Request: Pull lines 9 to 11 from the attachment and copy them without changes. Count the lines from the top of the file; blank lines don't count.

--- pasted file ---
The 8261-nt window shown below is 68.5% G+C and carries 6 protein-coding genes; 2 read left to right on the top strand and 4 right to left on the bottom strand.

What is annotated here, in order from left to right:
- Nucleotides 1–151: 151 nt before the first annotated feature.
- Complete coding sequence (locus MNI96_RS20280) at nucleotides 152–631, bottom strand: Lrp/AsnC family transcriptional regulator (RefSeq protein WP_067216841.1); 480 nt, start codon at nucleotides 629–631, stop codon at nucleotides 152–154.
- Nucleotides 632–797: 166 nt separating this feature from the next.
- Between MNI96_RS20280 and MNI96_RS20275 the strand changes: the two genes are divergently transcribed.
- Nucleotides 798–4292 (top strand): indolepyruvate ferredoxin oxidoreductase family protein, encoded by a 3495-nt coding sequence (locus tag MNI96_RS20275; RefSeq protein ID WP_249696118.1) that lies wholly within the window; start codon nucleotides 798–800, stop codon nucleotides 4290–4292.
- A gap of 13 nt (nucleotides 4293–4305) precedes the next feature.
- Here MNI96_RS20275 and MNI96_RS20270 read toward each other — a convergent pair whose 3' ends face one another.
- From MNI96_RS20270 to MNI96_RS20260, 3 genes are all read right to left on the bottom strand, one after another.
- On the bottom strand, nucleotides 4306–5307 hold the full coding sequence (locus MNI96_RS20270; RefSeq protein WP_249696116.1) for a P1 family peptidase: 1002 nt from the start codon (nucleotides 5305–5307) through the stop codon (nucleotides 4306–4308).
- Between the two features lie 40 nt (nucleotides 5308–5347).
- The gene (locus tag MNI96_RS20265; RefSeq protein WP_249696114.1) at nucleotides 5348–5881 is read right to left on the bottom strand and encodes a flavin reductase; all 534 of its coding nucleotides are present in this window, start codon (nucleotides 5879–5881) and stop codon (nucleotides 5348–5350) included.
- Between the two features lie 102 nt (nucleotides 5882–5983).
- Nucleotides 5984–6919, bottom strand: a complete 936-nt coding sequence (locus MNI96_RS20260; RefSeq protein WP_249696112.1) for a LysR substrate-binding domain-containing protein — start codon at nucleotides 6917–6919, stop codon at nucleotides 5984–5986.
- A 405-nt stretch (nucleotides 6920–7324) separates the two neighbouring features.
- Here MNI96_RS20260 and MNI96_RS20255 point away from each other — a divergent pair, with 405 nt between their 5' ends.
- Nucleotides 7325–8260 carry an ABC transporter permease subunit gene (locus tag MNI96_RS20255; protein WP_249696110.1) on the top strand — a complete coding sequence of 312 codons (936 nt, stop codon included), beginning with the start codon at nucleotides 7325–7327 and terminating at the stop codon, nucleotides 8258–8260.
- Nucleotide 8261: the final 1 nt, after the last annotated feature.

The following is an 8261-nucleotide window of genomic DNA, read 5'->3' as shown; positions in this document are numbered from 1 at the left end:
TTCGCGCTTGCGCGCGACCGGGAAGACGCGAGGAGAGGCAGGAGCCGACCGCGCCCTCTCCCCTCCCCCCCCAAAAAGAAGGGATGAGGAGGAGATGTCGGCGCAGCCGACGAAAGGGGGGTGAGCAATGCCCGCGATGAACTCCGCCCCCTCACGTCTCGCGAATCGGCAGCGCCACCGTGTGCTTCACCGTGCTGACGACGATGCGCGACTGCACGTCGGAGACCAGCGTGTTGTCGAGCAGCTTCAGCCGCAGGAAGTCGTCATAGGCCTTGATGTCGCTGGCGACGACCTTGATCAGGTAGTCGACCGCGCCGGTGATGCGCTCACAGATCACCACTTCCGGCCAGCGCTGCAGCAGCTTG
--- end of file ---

- Here MNI96_RS20275 and MNI96_RS20270 read toward each other — a convergent pair whose 3' ends face one another.
- From MNI96_RS20270 to MNI96_RS20260, 3 genes are all read right to left on the bottom strand, one after another.
- On the bottom strand, nucleotides 4306–5307 hold the full coding sequence (locus MNI96_RS20270; RefSeq protein WP_249696116.1) for a P1 family peptidase: 1002 nt from the start codon (nucleotides 5305–5307) through the stop codon (nucleotides 4306–4308).